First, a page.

Apart from millions of user records, the bucket also contains thousands of marketing newsletters, promotional flyer designs, banner ads, and statement of work documents created by View Media for its clients.

[...] Because we were initially unable to identify the owner of the unsecured bucket, we contacted Amazon on July 27 to help them secure the database. They were able to close the bucket on July 29.

We then reached out to one of the marketing company's clients mentioned in the statement of work documents that were stored on the bucket, who helped us identify View Media as the owner of the database on August 21. On August 24, we contacted View Media for an official comment regarding the leak. However, we received no response from the company.

Original Submission

posted by Fnord666 on Tuesday September 15, @12:03PM   Printer-friendly [Skip to comment(s)]
from the go-to-bed dept.

Insomnia identified as a new risk factor for type 2 diabetes in new study which also confirms many other risk and protective factors:

A new 'global atlas' study published in Diabetologia (the journal of the European Association for the Study of Diabetes [EASD]) is the first to identify insomnia as a risk factor associated with increased risk of developing type 2 diabetes (T2D). The study identifies 34 risk factors that are thought to increase (19) or decrease risk (15), as well as a further 21 'suggestive' risk factors where evidence was not quite as strong.

[...] They found evidence of causal associations between 34 exposures (19 risk factors and 15 protective factors) and T2D. Insomnia was identified as a novel risk factor, with people with insomnia being 17% more likely to develop T2D than those without.

[...] The authors conclude: "Our study confirmed several previously established risk factors and identified novel potential risk factors for type 2 diabetes using the latest summary-level data. Findings should inform public health policies for the primary prevention of type 2 diabetes. Prevention strategies should be constructed from multiple perspectives, such as lowering obesity and smoking rates and levels, and improving mental health, sleep quality, educational level and birthweight."

Journal Reference:
Shuai Yuan, Susanna C. Larsson. An atlas on risk factors for type 2 diabetes: a wide-angled Mendelian randomisation study [open], Diabetologia (DOI: 10.1007/s00125-020-05253-x)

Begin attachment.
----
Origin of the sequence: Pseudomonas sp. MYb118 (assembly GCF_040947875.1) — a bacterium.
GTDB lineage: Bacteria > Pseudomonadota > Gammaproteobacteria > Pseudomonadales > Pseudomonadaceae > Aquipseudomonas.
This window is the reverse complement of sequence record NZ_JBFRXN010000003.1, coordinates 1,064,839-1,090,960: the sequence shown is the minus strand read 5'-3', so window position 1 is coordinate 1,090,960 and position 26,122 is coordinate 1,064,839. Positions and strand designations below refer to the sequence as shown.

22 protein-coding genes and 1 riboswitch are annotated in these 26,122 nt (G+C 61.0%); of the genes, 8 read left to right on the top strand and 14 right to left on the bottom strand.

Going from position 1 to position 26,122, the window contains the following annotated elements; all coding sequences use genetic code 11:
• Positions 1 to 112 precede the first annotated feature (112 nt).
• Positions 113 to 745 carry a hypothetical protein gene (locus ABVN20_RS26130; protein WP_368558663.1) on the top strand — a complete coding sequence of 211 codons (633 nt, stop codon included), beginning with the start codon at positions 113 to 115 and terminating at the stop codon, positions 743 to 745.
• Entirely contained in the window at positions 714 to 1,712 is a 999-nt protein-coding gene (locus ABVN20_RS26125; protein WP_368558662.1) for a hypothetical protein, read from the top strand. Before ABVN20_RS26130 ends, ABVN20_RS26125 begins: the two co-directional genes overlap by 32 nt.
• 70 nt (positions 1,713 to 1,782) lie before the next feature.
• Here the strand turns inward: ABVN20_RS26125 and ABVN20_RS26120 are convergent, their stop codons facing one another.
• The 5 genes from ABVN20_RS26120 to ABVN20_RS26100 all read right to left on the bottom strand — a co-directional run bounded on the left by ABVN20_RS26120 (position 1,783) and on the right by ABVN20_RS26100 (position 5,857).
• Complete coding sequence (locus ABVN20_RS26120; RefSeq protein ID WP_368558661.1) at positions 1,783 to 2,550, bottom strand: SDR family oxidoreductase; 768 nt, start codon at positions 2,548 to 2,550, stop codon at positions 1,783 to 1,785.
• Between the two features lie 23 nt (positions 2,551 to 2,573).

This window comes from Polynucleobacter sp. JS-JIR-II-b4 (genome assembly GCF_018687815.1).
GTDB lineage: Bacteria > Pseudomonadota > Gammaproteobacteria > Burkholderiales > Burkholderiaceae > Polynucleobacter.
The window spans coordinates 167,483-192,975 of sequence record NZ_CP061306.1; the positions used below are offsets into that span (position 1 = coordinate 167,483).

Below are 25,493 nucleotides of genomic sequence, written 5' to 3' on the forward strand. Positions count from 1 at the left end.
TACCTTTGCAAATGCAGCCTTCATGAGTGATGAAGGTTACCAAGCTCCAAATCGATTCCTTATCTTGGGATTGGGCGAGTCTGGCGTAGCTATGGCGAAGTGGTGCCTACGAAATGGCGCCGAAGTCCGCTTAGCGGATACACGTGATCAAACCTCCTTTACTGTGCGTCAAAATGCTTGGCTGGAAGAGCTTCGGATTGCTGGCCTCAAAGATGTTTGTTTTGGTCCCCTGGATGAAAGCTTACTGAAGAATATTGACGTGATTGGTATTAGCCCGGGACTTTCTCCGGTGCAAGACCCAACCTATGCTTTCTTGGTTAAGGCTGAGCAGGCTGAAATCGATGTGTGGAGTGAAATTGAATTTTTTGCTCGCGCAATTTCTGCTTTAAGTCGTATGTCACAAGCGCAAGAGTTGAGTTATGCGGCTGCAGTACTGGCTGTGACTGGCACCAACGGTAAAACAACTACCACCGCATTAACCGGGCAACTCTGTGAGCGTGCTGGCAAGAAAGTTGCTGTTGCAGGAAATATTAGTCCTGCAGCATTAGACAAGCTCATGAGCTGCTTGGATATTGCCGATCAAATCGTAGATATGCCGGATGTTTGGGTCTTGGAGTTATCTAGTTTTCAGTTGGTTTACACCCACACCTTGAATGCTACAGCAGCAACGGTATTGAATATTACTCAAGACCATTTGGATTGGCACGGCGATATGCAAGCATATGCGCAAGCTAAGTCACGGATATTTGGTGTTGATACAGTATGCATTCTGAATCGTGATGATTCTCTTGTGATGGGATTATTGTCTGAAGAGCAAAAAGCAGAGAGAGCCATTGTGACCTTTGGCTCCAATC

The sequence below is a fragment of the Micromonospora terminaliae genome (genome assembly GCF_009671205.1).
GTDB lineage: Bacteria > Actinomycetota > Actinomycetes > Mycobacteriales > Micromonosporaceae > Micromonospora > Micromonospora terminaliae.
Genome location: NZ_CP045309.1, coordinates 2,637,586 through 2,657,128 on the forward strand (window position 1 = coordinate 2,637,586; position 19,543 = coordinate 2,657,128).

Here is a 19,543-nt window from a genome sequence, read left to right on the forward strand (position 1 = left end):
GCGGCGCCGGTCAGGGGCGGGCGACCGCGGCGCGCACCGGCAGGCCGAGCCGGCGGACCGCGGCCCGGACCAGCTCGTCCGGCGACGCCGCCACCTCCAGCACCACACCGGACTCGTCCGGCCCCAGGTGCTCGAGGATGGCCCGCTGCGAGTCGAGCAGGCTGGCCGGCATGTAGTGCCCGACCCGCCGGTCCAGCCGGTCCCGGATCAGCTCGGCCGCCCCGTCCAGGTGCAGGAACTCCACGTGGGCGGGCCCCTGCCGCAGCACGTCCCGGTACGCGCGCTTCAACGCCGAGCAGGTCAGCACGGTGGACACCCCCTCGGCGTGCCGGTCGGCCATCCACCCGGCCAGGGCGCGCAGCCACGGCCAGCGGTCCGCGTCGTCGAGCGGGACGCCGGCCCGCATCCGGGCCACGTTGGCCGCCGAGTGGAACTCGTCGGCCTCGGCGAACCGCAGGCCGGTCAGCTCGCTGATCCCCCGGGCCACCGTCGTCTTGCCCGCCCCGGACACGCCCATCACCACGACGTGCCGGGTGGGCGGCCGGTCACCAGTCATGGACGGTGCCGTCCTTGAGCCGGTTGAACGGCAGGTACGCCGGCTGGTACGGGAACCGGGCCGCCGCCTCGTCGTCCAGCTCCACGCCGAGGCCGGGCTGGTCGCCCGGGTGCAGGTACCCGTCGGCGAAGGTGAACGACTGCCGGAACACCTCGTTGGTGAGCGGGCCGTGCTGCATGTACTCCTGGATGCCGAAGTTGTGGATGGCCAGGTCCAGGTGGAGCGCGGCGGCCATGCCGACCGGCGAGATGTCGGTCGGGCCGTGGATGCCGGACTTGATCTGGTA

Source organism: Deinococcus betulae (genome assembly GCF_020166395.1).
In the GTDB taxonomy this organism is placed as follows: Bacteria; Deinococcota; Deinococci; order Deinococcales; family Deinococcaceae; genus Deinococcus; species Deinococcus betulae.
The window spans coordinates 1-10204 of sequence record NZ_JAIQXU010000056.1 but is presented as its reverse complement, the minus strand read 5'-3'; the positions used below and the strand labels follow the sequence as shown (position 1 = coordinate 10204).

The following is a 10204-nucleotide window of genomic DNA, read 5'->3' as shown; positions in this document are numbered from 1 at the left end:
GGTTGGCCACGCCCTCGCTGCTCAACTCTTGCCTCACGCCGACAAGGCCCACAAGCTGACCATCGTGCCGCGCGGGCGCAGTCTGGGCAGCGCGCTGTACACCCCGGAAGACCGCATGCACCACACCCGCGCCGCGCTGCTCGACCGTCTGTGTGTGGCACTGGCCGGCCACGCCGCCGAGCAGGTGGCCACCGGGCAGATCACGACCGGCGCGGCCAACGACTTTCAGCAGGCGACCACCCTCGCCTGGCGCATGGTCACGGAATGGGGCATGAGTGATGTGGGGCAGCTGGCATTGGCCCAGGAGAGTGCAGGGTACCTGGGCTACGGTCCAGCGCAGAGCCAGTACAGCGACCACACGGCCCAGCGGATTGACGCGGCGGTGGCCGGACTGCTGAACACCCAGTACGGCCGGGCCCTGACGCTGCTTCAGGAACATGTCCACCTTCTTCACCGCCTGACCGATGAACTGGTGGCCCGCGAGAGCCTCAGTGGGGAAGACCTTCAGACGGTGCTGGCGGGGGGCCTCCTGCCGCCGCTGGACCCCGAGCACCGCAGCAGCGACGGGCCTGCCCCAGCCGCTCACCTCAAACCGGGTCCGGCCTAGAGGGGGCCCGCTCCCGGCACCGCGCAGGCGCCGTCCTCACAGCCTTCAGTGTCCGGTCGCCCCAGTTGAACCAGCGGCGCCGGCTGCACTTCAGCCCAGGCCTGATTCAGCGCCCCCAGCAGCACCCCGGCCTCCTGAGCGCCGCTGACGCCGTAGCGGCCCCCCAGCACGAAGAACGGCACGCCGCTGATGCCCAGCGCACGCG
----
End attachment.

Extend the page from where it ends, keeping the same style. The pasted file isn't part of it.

Original Submission

posted by Fnord666 on Tuesday September 15, @09:54AM   Printer-friendly [Skip to comment(s)]

China says Mars probe stable; no word on reusable spacecraft:

China's Mars probe Tianwen-1, which blasted into space in July, is now more than 15 million kilometers (9 million miles) from Earth en route to the red planet, the National Space Administration said Saturday.

The administration said that Tianwen-1 was in stable condition, having completed its first mid-course orbital correction early last month. It will be about 195 million kilometers (118 million miles) from Earth when it arrives at Mars around February, having traveled 470 million kilometers (292 million miles) in all to get there.

[...] The spacecraft consists of an orbiter, a lander and a rover, and marks China's most ambitious Mars mission yet as it seeks to join the United States in successfully landing a spacecraft on the planet. It was blasted into space aboard a Long March-5 on July 23 during a month when the United Arab Emirates and the U.S. also took advantage of a shortened distance between the planets to launch similar missions.

Original Submission

posted by Fnord666 on Tuesday September 15, @07:45AM   Printer-friendly [Skip to comment(s)]
from the speedy-recovery dept.

AT&T's current 5G is slower than 4G in nearly every city tested by PCMag;:

AT&T smartphone users who see their network indicators switch from "4G" to "5G" shouldn't necessarily expect that they're about to get faster speeds. In PCMag's annual mobile-network testing, released today, 5G phones connected to AT&T got slower speeds than 4G phones in 21 out of 22 cities.

PCMag concluded that "AT&T 5G right now appears to be essentially worthless," though AT&T's average download speed of 103.1Mbps was nearly as good as Verizon's thanks to a strong 4G performance. Of course, AT&T 5G should be faster than 4G in the long run—this isn't another case of AT&T misleadingly labeling its 4G network as a type of 5G. Instead, the disappointing result on PCMag's test has to do with how today's 5G phones work and with how AT&T allocates spectrum.